Why var is Bad

    function f() {
      bla = 2;
      var bla;
      console.log(bla);
    }
    f(); // what is printed?
  
This prints 2! This example is from Mozilla. It shows that var bindings are actually lifted to the top of the scope they're declared in. Variables declared with var do not have lexical scope (the kind you are used to in Java)! For example,
    function g() {
      if (true) {
          var a = 1;
      } else {
          var b = 2;
      }
      console.log(a);
      console.log(b);
    }
    g(); // what is printed?
  
On the other hand, variables declared with let and const have lexical scope:
    function g() {
      if (true) {
        const a = 1;
        console.log("a in scope here and it ===", a);
      } else {
        const b = 2;
      }
      console.log("you should see exactly two errors printed next");
      try {
        console.log(a);
      } catch (err) {
        console.log(err);
      }
      try {
        console.log(b);
      } catch (err) {
        console.log(err);
      }
    }
    g();
  

Numbers

  0.1 + 0.2 === 0.3; // false
  1 === 1.0; // true

Every number in JavaScript is a 64-bit floating point arithmetic number, even if you don't write the decimal point in the number.

Functions

Functions are declared with the function keyword. If a function does not explicitly return a value, it will return undefined.

  function addThreeNumbers(a, b, c){
      return a + b + c;
  }

  addThreeNumbers(1, 2, 3);

  function sayName(person){
    console.log("My name is " + person.name + ".");
  }

  sayName(character);

What do you think will happen when you run the code below?

  sayName("Jessica");

In the previous statement, the string "Jessica" does not have a field called name, which is why "Jessica".name has a value of undefined. In Java, if you tried to access a nonexistent field of an object, this error would be caught at compile time. JavaScript is much more lenient than Java, and as you just saw, doesn't even throw an error while your program is running! Later in the course when you are debugging your programs that use many complex JavaScript objects, keep in mind that JavaScript doesn't complain when you try to access a field that isn't there.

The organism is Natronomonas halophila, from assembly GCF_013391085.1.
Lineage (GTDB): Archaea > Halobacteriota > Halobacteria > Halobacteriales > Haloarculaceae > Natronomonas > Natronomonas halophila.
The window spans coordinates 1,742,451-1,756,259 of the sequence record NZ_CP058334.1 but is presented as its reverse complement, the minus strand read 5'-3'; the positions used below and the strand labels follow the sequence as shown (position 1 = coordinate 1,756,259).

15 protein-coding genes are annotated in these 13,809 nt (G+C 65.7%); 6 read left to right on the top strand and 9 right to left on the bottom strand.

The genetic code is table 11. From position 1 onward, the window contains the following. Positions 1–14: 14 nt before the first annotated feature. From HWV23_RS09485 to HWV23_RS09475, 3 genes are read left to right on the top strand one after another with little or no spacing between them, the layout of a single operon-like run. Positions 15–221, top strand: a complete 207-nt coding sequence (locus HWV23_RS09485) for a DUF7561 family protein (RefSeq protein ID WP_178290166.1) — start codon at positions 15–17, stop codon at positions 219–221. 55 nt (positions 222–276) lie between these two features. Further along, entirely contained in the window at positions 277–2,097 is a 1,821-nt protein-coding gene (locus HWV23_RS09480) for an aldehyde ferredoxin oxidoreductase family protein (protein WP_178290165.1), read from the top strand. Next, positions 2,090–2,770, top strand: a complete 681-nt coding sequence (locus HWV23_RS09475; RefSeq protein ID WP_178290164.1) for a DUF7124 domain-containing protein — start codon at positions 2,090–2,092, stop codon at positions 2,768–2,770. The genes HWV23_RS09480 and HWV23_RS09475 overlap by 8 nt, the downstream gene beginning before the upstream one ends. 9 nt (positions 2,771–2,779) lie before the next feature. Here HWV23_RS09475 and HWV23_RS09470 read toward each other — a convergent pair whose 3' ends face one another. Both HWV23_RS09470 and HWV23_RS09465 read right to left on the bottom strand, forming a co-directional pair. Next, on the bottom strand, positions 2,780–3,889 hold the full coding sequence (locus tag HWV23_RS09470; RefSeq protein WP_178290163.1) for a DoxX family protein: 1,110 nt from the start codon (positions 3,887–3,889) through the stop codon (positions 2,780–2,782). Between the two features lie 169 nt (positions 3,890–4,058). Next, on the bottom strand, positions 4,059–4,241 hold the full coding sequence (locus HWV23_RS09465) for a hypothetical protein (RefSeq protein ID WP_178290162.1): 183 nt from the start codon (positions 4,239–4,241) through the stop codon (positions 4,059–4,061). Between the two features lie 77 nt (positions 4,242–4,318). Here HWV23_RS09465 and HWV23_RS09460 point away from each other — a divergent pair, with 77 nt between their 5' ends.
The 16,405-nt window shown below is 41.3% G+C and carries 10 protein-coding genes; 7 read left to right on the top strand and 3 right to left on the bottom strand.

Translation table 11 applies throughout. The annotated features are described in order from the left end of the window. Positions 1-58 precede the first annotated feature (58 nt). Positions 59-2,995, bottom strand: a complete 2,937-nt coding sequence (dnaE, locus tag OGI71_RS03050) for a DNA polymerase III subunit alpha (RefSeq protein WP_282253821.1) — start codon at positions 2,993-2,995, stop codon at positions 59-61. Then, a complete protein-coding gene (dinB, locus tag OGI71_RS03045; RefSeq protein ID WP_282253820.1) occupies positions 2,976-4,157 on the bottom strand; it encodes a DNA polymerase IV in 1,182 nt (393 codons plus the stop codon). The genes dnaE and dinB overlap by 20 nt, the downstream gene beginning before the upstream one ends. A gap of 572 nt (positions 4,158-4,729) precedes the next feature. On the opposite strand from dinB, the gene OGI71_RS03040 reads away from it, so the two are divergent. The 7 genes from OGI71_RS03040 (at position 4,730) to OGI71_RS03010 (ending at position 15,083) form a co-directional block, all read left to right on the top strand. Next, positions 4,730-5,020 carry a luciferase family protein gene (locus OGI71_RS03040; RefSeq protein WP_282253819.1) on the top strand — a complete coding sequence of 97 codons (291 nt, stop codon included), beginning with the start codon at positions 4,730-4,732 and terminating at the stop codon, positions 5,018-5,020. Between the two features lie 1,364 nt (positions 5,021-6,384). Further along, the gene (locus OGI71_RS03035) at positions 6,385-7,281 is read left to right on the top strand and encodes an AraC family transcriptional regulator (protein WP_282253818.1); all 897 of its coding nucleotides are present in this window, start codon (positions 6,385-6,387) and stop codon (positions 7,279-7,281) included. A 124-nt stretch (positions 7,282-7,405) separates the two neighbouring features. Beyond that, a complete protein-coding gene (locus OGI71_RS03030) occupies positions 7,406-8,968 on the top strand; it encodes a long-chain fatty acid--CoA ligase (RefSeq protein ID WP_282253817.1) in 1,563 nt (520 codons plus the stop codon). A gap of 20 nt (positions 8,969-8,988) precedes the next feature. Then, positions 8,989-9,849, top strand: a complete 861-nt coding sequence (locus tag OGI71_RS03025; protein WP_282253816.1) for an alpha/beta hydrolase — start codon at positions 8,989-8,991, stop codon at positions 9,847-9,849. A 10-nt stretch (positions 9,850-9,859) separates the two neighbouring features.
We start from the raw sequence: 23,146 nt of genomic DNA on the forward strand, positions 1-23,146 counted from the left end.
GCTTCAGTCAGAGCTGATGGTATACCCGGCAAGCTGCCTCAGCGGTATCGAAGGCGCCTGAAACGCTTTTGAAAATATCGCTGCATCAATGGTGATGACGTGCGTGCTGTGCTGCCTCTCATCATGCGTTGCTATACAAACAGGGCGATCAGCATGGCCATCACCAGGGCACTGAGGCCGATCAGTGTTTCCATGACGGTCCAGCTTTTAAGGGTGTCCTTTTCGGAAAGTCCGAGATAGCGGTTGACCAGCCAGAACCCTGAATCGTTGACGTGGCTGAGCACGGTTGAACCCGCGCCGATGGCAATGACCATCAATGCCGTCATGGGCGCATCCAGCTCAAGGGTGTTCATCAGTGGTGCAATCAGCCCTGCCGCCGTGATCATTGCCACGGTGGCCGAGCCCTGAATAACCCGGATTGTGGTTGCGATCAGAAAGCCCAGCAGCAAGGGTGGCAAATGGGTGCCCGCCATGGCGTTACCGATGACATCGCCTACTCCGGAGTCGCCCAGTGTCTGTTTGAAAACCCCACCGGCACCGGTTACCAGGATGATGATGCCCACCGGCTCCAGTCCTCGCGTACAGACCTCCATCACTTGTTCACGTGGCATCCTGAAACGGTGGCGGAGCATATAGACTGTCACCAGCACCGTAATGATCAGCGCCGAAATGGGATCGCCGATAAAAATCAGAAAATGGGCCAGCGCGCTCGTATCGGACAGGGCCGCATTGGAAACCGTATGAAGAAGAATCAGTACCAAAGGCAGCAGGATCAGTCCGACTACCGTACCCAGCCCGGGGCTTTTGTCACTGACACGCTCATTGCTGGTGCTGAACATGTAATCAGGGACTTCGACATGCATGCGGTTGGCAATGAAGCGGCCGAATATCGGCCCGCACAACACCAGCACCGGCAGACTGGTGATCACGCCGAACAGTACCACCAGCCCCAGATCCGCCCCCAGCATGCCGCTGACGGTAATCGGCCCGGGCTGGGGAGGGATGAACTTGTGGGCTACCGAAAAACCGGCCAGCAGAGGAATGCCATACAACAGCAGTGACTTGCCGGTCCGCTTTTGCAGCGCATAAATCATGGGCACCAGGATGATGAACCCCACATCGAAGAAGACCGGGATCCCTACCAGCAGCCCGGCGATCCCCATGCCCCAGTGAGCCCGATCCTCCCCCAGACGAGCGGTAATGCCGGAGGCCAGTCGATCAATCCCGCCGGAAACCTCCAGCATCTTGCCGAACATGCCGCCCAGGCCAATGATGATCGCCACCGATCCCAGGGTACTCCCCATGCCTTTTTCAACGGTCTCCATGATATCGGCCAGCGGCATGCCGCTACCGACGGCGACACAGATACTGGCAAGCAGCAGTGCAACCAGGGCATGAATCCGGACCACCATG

ES6 introduced the arrow function, which is a cleaner, more concise way to write functions as expressions. Read about them here. In general, we recommend using arrow functions in the same types of cases where "lambdas" are used in Java. You'll also see examples of arrow functions in this week's stencil code.

Arrow Functions Are Different

Arrow functions are not a direct substitute for functions declared through function. For example, in function declared functions, this, arguments, super, and some other identifers are keywords (read the Mozilla documentation). Additionally, it can sometimes be harder use debuggers with arrow functions in cases where they are used as anonymous functions.

This

The keyword this does not behave the same as Java's this. In Java, this is a reference to the current object. However, in JavaScript, this can refer to many different things. You should definitely read about this here, here, or here. Be careful when using this in callback functions and in a method vs a standalone function.

IIFE (Immediatedly Invoked Function Expression)

You might have noticed that encapsulation is hard in JavaScript because there is no private, protected, etc. keywords like in Java. A common pattern in JavaScript is using an IIFE to hide variables in some intermediate computation. For example:

  const importantValue = (function (arg) {
    // does some important computation
    const stepOne = arg + arg;
    return stepOne + stepOne;
  })("input");
  // from here, importantValue is in scope but the intermediate stepOne is not
This pattern is also useful when you want to insert some values into a webpage after the page loads, but you don't want the variables to live longer than necessary or to pollute your scope.

Classes

ES6 also introduced classes, which provide a simple and clear syntax to create objects and deal with inheritance.

We can define a class by creating a class declaration.

  class Alien {
    constructor(name, numberOfArms) {
      this.name = name;
      this.numberOfArms = numberOfArms;
    }
  }

  const bob = new Alien("Bob", 8);
  console.log(bob.name + " has " + bob.numberOfArms + " arms.");

Classes are a nice way to write JavaScript in a more object-oriented way. As we begin adding more complex GUIs to our projects, classes will become essential to properly structuring and separating your JavaScript logic.

Modern JavaScript

There are many flavors of JavaScript, which was introduced originally in 1995 for web form validation. Today, there is TypeScript, strict mode, Node.js, React, React Native, Flow and more. These languages/frameworks/modes aim to fulfill the goal of "write once, run everywhere." You should also probably know that Babel and Webpack exist to bundle up UI code, styling, and assets (pictures, css files, and more) efficiently.

jQuery

jQuery is a popular JavaScript library that simplifies interacting with the DOM (Document Object Model). It is especially useful for selecting and manipulating DOM elements, animation, and sending AJAX requests, which will be a focus of this lab.

The jQuery syntax is tailor-made for selecting HTML elements and performing some action on the element(s).

The basic syntax is $(selector).action():

  • A $ sign to define/access jQuery
  • A selector to find certain HTML elements